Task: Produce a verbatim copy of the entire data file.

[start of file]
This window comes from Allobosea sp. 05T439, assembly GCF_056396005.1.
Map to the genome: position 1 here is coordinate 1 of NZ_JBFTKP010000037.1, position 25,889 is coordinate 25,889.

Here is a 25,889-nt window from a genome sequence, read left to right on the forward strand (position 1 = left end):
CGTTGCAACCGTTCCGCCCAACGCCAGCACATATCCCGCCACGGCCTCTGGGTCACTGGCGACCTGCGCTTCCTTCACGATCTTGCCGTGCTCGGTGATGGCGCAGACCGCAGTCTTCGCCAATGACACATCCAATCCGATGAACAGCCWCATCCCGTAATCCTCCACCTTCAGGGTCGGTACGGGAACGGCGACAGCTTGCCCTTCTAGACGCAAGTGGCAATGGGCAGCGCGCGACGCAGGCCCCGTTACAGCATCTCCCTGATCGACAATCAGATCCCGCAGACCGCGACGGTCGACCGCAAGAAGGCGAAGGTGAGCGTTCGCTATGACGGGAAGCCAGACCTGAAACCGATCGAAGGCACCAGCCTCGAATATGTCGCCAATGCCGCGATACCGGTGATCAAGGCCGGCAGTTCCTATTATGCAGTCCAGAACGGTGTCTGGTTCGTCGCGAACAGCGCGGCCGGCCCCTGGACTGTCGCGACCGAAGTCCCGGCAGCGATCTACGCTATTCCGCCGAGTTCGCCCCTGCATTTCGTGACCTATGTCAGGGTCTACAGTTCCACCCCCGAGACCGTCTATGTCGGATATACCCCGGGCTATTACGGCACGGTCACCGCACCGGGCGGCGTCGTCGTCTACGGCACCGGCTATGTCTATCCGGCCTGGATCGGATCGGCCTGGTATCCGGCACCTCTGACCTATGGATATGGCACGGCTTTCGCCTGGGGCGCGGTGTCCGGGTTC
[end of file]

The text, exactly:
This window comes from Allobosea sp. 05T439, assembly GCF_056396005.1.
Map to the genome: position 1 here is coordinate 1 of NZ_JBFTKP010000037.1, position 25,889 is coordinate 25,889.

Here is a 25,889-nt window from a genome sequence, read left to right on the forward strand (position 1 = left end):
CGTTGCAACCGTTCCGCCCAACGCCAGCACATATCCCGCCACGGCCTCTGGGTCACTGGCGACCTGCGCTTCCTTCACGATCTTGCCGTGCTCGGTGATGGCGCAGACCGCAGTCTTCGCCAATGACACATCCAATCCGATGAACAGCCWCATCCCGTAATCCTCCACCTTCAGGGTCGGTACGGGAACGGCGACAGCTTGCCCTTCTAGACGCAAGTGGCAATGGGCAGCGCGCGACGCAGGCCCCGTTACAGCATCTCCCTGATCGACAATCAGATCCCGCAGACCGCGACGGTCGACCGCAAGAAGGCGAAGGTGAGCGTTCGCTATGACGGGAAGCCAGACCTGAAACCGATCGAAGGCACCAGCCTCGAATATGTCGCCAATGCCGCGATACCGGTGATCAAGGCCGGCAGTTCCTATTATGCAGTCCAGAACGGTGTCTGGTTCGTCGCGAACAGCGCGGCCGGCCCCTGGACTGTCGCGACCGAAGTCCCGGCAGCGATCTACGCTATTCCGCCGAGTTCGCCCCTGCATTTCGTGACCTATGTCAGGGTCTACAGTTCCACCCCCGAGACCGTCTATGTCGGATATACCCCGGGCTATTACGGCACGGTCACCGCACCGGGCGGCGTCGTCGTCTACGGCACCGGCTATGTCTATCCGGCCTGGATCGGATCGGCCTGGTATCCGGCACCTCTGACCTATGGATATGGCACGGCTTTCGCCTGGGGCGCGGTGTCCGGGTTC